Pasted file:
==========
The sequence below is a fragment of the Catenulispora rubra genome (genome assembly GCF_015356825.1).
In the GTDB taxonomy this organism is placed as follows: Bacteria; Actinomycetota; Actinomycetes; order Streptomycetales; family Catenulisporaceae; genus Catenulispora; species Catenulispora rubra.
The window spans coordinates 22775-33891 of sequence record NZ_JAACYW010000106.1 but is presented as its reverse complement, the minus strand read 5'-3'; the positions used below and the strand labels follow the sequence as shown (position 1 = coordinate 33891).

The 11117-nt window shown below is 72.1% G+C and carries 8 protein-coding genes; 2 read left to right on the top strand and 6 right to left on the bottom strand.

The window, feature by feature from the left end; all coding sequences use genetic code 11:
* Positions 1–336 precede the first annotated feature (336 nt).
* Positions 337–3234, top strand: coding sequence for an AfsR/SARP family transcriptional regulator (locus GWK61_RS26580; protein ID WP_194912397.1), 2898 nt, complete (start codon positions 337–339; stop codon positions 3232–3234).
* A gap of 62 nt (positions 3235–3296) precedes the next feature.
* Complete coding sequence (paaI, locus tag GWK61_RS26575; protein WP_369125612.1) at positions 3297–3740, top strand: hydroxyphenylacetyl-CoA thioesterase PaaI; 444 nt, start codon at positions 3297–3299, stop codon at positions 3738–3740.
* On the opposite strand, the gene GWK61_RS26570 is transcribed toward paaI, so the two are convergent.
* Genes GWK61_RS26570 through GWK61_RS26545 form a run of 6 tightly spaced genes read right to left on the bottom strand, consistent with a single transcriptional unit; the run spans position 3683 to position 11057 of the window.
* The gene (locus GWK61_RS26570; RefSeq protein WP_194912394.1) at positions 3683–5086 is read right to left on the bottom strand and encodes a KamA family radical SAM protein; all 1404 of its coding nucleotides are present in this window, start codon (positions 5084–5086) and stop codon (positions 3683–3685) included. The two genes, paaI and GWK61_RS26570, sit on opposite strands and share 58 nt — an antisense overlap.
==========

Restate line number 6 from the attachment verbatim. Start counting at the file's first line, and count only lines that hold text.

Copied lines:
* Positions 1–336 precede the first annotated feature (336 nt).